Posted By Smple Staff

Zelensky Gives Ukraine Its Close Up

It is spring in Kyiv, but there’s a cover of snow. It dusts a fat fern tree. A van stands alone, stares at grey buildings, windows with a high cross frame like a just-slipped barricade. And cutting the frame, to the right, are sandbags. “This is what spring looks like,” says President Zelensky, head lifted lightly to the camera. “Spring is harsh.” A cloud slithers behind concrete. Something is running – water from a tap or hose. “But everything will be fine,” he says. “We will win.” A wink. As easy as your dad tossing you a peanut. A wink that says, Of course, we’re bound together
This video, from 8th March, told us the Russians were wrong again. Zelensky hadn’t abandoned the city. Far from it – he was mining metaphors. There’s the man in the cold: calm, charming, looking fresh, dressed in a hybrid shirt and fleece of the forest-green military. They were wrong 10 days earlier too, when the Russian State Duma Speaker, Vyacheslav Volodin, announced he was long gone. “Zelensky hastily fled Kyiv,” Volodin said on Telegram. “He was not in the Ukrainian capital yesterday already. He fled to Lyov with his entourage, where he and his assistants were provided with accommodation.” 
Nope, Zelensky revealed that Friday. He was in his office. And there were the decals, gold doors, paper stacks to prove it. “We like jogging,” he said straight-faced, “but we don’t have time for that, for various cardio exercises.” A cabinet member waved. “Working. Glory to Ukraine.” 
Three days later, he’d post another video – this time from behind the desk. It has set the template for more traditional statesman addresses, each debunking Putin and digging fingers into hearts. In one of them, he urges Russian soldiers to reckon with themselves. “We hear your conversations in the intercepts. We hear what you really think about this senseless war, and this disgrace, and about your state. Your conversations with each other. Your calls home to your family. We hear it all.” His head bobs with understanding. Surrender, he offers, and be treated like a person, the very thing you yearn for. Zelensky’s voice is even, dotted with precise pauses. A hand rests on the desk while the other points, pancakes or slices the air. He mentions world leaders who are going to bite harder with sanctions on a country that is committing grievous wounds – far more than any it might cause in Ukraine – on its own organs. The madness. The ghosts of Chechnya. These facts are raised like a firm arm out of fog.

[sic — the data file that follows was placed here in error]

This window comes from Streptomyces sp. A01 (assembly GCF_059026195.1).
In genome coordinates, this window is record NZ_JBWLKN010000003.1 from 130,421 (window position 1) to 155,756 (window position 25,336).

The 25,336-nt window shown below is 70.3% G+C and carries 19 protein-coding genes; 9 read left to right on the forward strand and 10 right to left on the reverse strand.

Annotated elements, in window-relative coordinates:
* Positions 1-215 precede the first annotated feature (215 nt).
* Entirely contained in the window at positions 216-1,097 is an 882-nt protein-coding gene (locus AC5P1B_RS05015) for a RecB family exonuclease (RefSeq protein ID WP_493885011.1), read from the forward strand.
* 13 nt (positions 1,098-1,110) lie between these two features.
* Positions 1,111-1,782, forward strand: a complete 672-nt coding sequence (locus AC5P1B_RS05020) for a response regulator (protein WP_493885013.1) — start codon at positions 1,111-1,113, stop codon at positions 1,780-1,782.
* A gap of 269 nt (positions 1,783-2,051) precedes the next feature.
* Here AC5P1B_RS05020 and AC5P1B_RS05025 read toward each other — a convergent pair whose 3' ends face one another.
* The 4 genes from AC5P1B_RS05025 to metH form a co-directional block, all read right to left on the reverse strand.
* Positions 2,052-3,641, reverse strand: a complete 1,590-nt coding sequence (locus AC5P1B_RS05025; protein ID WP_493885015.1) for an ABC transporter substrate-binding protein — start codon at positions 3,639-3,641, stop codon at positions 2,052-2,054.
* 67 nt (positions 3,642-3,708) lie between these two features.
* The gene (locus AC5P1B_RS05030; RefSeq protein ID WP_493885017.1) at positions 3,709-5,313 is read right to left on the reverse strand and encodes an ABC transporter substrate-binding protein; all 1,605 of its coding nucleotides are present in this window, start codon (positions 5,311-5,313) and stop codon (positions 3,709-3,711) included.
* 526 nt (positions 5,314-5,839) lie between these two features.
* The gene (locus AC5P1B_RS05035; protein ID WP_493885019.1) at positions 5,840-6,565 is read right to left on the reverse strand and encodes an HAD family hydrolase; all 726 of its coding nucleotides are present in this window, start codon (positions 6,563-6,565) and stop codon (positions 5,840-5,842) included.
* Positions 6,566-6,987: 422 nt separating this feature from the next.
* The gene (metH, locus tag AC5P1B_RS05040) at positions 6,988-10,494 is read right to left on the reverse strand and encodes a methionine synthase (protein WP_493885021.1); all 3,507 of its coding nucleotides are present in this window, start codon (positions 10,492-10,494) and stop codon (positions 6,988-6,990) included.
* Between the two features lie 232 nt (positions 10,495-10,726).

To say that Volodymyr Zelensky is rising to the times is an understatement. He is positively reshaping them. How many elected officials would’ve hidden in a bunker by now? Gone dark? Flapped unpersuasively in Kevlar, or sped to the gardens of foreign friends? Ukraine’s president, only its sixth, embodies a courage few of us have ever seen or thought possible anymore. 
Three years ago, he was a funny man with crinkle-eyed bonhomie; a sketch comedian since the late ‘90s; victor of Dancing With The Stars and a fleet paso doble; the voice of Paddington Bear; a piss-taker with a leathered-up song about gay Cossacks on his CV. For God’s sake, he played a piano with his penis. Like other celebrities worming into political life, we had no right to expect much else. Even to give a shit. 
Actors, entertainers and social stars are no longer a quirk of public office, but a crucial element of the contest. They are the dark horses bred on the best hay, adept at mugging for photos while never seeming to, flaunting t-shirts at galas, sniping rivals in eight-second clips, and saying the unsayable (the last of those informing a Stewart Lee routine on Ricky Gervais, who on trying to say what none of us can, puckers his mouth like a defeated anus).